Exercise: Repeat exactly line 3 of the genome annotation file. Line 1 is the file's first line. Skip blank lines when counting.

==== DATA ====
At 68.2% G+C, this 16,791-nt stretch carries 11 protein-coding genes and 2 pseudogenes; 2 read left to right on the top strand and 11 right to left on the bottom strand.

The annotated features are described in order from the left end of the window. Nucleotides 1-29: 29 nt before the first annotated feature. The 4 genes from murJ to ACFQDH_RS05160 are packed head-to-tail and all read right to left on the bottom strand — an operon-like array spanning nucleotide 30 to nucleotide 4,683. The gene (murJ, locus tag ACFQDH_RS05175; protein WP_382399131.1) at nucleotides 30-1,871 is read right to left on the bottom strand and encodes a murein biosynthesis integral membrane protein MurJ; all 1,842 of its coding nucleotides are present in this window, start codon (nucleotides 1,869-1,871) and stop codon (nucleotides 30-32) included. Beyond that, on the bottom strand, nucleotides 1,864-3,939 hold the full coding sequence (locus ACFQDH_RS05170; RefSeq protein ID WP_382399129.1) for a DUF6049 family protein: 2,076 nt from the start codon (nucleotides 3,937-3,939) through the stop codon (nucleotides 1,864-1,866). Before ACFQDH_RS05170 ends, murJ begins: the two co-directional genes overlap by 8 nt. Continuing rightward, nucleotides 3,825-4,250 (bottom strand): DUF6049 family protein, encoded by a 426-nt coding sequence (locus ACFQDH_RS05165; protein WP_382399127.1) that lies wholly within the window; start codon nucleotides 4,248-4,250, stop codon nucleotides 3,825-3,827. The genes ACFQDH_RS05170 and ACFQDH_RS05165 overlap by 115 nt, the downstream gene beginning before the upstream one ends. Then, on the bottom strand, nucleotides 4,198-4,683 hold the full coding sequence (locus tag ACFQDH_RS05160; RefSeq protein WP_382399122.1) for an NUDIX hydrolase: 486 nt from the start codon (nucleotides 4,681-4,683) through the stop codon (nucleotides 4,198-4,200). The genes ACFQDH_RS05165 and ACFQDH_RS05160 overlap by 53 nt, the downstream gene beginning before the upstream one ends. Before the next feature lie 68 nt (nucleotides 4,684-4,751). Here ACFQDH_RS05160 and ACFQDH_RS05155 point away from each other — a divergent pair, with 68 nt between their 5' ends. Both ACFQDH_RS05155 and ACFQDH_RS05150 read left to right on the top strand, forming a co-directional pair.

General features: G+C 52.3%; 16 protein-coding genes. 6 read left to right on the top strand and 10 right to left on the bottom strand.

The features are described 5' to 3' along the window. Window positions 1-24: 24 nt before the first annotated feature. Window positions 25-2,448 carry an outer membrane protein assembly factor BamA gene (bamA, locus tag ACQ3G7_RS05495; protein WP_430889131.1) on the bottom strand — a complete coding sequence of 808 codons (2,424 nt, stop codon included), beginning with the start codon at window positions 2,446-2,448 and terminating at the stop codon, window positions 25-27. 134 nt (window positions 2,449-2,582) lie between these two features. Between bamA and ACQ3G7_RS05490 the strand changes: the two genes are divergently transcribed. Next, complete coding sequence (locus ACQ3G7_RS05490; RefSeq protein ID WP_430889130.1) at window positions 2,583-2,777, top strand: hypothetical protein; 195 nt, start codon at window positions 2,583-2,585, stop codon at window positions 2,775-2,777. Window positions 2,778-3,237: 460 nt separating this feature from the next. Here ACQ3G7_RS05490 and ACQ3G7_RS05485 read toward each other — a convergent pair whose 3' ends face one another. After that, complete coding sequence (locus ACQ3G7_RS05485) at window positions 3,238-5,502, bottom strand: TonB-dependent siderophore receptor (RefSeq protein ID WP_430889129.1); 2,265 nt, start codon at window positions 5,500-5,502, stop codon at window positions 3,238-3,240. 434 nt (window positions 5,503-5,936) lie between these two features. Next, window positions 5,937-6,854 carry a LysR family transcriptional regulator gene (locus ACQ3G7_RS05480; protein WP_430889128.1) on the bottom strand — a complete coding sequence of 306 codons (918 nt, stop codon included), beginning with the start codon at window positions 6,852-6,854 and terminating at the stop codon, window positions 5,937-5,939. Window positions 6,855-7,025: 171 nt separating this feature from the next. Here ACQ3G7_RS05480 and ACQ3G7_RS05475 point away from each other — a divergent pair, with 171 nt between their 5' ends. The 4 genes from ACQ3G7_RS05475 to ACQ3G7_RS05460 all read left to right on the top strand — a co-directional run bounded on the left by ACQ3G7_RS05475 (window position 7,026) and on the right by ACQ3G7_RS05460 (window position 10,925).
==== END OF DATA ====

General features: G+C 52.3%; 16 protein-coding genes. 6 read left to right on the top strand and 10 right to left on the bottom strand.